I had something of an epiphany the other day. For years I’ve assumed that most non-designers, clients included, don’t know what good design is. But now I’m looking at things in an entirely different way. I think the problem might be that most clients don’t know what bad design is.
Think about it. When was the last time a client turned up their nose at something you designed? Sure, it happens sometimes, but I’ve found that more often than not the issue is that the client can’t tell the difference between what my firm has done and what somebody else has done, even if what someone else has done looks like something that came out of a cow’s nostrils. It’s not that they think my firm’s design is bad, it’s that they can’t tell that the other guy’s work is bad, and therefore they can’t understand why my firm is charging ten times as much as the other guy.
This would naturally lead into a discussion about why people don’t know the difference between good design and bad design, but that’s a topic for another post.Liked it? Share it!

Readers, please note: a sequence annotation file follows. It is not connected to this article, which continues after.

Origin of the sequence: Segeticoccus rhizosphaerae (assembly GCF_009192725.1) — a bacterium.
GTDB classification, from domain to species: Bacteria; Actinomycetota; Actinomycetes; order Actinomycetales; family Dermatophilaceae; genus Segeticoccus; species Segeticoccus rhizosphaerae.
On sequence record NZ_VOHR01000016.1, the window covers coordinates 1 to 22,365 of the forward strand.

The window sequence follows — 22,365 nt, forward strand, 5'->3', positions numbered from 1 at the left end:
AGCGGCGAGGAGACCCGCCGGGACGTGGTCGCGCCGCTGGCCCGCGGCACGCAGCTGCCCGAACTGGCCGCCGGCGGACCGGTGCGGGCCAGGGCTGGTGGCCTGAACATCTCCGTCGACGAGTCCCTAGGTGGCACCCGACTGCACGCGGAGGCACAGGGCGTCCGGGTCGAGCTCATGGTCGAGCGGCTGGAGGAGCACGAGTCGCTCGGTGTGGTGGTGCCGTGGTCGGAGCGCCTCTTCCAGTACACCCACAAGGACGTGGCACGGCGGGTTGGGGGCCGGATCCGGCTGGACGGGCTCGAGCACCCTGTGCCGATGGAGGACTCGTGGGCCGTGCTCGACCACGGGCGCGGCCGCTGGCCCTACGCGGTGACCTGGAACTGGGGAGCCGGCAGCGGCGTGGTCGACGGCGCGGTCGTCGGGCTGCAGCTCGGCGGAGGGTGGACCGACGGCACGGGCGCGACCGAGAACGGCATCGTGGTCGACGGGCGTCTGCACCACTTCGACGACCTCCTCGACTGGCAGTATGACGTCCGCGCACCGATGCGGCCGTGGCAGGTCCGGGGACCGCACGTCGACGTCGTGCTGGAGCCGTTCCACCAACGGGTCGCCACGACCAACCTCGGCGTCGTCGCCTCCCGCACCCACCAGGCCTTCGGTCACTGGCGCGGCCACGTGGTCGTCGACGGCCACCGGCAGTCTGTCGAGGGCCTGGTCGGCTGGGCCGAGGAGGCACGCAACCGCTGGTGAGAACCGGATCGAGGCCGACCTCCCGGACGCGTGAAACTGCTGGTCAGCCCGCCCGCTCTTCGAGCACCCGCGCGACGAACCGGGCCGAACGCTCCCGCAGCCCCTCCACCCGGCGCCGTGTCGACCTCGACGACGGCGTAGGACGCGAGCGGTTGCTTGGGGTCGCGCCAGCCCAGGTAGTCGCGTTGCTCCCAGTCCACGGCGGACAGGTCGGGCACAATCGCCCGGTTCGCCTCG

Actually, I was wondering if it could lead into a discussion about how/if to bring this up with your clients. Is there ever the opportunity presented where you could compare your work with a competitor’s with the client? Give them a brief primer on good and bad design?
Others’ experiences may differ from my own, but I’ve tried doing this and it doesn’t seem to work, either because they don’t want to learn or they cannot learn. I believe in most, if not all, cases it’s the former rather than the latter, but the reasons why they don’t want to learn could vary greatly. For example, telling you that your design isn’t good might just be a cop out because it’s easier for a client to say that then to tell you that you have crippling body odor.
i think that everyone is diffrent, so You can say :it’s bad design , but I can say about the same : that’s graet.